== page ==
Speaker: Women ‘unsung heroes’ of civil rights

AP File Photo
Rosa Parks, whose refusal to give up her seat touched off the Montgomery bus boycott and the beginning of the Civil Rights Movement, was fingerprinted in 1956 when she was charged with violating segregation laws.


FERDINAND — Even if you learned about Rosa Parks in school, chances are you don’t know the whole story.


LaNeeça Williams, chief diversity officer at the University of Evansville, presented Tuesday at the Ferdinand Branch Library about Parks and the countless other black women who were instrumental in the Civil Rights Movement of 1954 to 1968 as part of Project ACORN’s 2018 winter season.

For Williams, the women are the “unsung heroes” of the Civil Rights Movement.

“You hear very little about the women of the Civil Rights Movement,” Williams said. “I’m not sure why.”

Williams began her presentation in 1940 with the story of Mary Poole, a 16-year-old black girl in the South that was sexually assaulted by white men. As the 40s went on, more and more reports of white men assaulting black women were publicized, but nothing happened.

The assaults, Williams said, happened in part because of the public bus systems in the south at the time. Most black women rode the buses to work, but the buses would not enter black neighborhoods. That policy forced the women to walk miles to and from the bus stop, sometimes in the dark, so they could get to work, making them easy prey for the white men who wanted to hurt them.

“There were people there (along those streets) who were predators,” Williams said.

Parks first clashed with Montgomery bus driver James Blake in 1943, eight years before her 1955 refusal to leave her seat that went down in history as the spark of the Civil Rights Movement. In Parks’ 1943 clash with Blake, she refused to give up her bus seat for a white person and only moved when Blake pulled on her coat sleeve.

After that clash, Parks became an investigator for the National Association for the Advancement of Colored People to continue looking into the sexual assaults and rapes of black women.

In 1946, Mary Fair Burks founded the Women’s Political Council to fight for the assault victims. When Jo Ann Robinson succeeded Burks as president of the WPC, the group turned its attention to the segregated bus system.

Montgomery City Code 6, Section 10 at the time gave bus drivers a lot of power over their buses. They could tell people to leave seats, determine what kinds of change they’d accept — 10 pennies, two nickels or a dime, for example — and could even detain people who refused to follow instructions until the police arrived.

The bus drivers used those powers against people of color, Williams said.

The WPC began purposely bringing change they knew the bus drivers wouldn’t want and began sitting where they knew they would be asked to move so they could have a record of the injustices they faced.

Then, in 1954, the WPC approached Montgomery’s mayor with a list of demands. They wanted no one to have to stand on buses when there were empty seats, black people not to have to pay at the front of the bus but enter at the rear and for buses to stop at each corner in black residential areas as they did in white residential areas.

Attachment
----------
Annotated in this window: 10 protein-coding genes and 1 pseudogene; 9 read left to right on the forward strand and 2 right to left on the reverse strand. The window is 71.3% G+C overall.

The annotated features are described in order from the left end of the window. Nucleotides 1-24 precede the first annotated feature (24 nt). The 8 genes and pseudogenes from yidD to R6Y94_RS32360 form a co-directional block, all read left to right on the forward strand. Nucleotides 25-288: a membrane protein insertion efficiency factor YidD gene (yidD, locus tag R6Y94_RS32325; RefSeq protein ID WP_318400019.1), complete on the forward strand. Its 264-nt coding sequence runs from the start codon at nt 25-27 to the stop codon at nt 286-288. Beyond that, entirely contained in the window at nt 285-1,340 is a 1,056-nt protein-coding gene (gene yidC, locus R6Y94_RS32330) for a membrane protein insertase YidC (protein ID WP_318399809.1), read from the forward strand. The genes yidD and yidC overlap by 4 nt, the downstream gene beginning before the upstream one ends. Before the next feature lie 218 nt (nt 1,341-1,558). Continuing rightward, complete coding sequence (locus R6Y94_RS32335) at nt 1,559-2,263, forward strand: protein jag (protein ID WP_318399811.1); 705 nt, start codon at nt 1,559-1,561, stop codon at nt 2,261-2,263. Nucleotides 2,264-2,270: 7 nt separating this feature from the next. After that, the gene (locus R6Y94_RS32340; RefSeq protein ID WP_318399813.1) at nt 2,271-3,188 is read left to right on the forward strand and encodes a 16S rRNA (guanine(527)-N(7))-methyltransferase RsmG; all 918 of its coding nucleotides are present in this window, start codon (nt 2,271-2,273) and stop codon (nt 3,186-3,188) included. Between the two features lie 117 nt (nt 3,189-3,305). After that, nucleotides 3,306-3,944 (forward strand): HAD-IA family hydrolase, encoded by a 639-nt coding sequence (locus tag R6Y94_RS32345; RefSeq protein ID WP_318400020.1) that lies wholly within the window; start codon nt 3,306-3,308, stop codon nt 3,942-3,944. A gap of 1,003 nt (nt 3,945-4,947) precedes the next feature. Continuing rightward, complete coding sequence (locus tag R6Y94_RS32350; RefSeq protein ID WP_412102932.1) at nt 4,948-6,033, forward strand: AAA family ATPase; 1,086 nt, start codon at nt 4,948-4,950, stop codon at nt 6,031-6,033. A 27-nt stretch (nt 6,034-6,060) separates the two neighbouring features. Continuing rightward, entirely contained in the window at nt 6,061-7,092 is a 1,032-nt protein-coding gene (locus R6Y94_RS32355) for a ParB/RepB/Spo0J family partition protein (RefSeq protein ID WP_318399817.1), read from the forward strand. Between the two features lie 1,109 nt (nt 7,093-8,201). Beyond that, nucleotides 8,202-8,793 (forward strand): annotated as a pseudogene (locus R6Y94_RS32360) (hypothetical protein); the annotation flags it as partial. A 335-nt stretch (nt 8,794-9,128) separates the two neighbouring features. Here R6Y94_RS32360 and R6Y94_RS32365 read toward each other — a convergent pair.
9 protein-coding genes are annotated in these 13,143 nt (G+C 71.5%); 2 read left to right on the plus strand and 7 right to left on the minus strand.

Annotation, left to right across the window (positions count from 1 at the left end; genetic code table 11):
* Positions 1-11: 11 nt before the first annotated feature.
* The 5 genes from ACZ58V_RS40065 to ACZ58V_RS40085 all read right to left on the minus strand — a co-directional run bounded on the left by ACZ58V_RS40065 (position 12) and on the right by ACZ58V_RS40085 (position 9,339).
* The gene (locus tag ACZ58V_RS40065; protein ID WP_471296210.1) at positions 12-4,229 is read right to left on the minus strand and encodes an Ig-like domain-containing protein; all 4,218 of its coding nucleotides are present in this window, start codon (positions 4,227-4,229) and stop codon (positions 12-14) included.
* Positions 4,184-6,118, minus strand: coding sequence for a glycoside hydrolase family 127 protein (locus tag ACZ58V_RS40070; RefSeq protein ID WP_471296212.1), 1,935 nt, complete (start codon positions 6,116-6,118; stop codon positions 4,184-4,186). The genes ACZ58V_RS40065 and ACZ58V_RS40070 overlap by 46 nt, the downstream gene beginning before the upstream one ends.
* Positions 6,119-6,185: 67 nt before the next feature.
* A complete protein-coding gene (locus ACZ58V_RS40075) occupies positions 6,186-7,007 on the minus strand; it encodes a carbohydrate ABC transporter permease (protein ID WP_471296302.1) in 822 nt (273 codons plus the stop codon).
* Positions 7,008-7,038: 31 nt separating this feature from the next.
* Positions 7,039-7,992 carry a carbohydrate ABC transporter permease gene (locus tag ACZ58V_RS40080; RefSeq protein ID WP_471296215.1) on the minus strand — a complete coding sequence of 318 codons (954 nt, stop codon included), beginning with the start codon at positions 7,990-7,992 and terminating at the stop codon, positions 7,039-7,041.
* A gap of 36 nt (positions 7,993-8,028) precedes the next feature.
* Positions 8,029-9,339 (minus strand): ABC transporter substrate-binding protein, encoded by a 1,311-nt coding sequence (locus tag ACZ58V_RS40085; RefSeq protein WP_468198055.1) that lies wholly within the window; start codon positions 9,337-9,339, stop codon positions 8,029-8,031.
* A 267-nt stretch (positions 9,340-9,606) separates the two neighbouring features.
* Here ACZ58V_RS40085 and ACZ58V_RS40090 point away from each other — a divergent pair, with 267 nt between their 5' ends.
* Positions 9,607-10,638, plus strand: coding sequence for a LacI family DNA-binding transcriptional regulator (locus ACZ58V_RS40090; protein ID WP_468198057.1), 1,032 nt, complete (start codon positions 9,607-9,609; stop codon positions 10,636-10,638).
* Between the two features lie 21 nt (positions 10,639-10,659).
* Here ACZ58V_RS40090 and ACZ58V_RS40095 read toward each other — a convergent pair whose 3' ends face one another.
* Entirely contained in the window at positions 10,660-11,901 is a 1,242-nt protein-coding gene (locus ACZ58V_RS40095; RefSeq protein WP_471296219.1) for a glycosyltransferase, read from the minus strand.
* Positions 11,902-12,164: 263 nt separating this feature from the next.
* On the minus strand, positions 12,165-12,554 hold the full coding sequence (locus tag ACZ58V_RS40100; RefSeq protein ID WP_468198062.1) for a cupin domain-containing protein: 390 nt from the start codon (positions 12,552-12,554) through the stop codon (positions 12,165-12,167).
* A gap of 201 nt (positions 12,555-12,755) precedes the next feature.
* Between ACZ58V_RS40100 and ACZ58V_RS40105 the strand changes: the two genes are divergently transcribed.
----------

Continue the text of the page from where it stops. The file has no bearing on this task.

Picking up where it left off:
Despite the WPC’s efforts, black women continued to be assaulted, which led to Rosa Parks’ now famous action in December 1955 that started the Montgomery Bus Boycott.

Contrary to popular belief, Parks’ action that day was a planned part of WPC’s efforts. In her own words, Parks said, “People always say that I didn’t give up my seat because I was tired, but that isn’t true. No, the only tired I was, was tired of giving in.”

For more information on the women of the Civil Rights Movement, Williams suggested the book “At the Dark End of the Street” by Danielle McGuire and the website “Civil Rights Movement Veterans.”

Although Dubois County lies miles from Montgomery, Alabama and ground zero of the Civil Rights Movement, the county was not free of racial issues at the time.

Chuck Young, 63, who attended Tuesday’s event, grew up in Jasper and remembers hearing people say that if they saw a black person in town after dark, they’d run them out. He also remembers hearing people say prejudiced comments — his own father, who Young doesn’t regard as racist, believed blacks and whites should not marry — and he was 16 before he ever heard someone in the county stand up for a black person.

As Young remembers it, his godfather took him to a bar to have his first beer. While the two were there, they overheard another bargoer bash African-Americans.

“(My godfather) went off on him,” Young said.

Young later found out that his godfather’s best friend in the Korean War had been a black man, and the friend had been killed right in front of his godfather. After that, Young said, his godfather wouldn’t tolerate racism.

As Young grew up, he said, he gradually learned that the prejudices he heard as a child were wrong. Now, he encourages others to get to know people who are different from you and learn to understand their perspectives.

Williams offered her own words of advice for combating racism: Don’t hate or be angry with the people of the past or your older relatives for the racism of the past. Instead, educate yourself and be better now.

“Now that we know more,” Williams said, “we have to do more.”

More on DuboisCountyHerald.com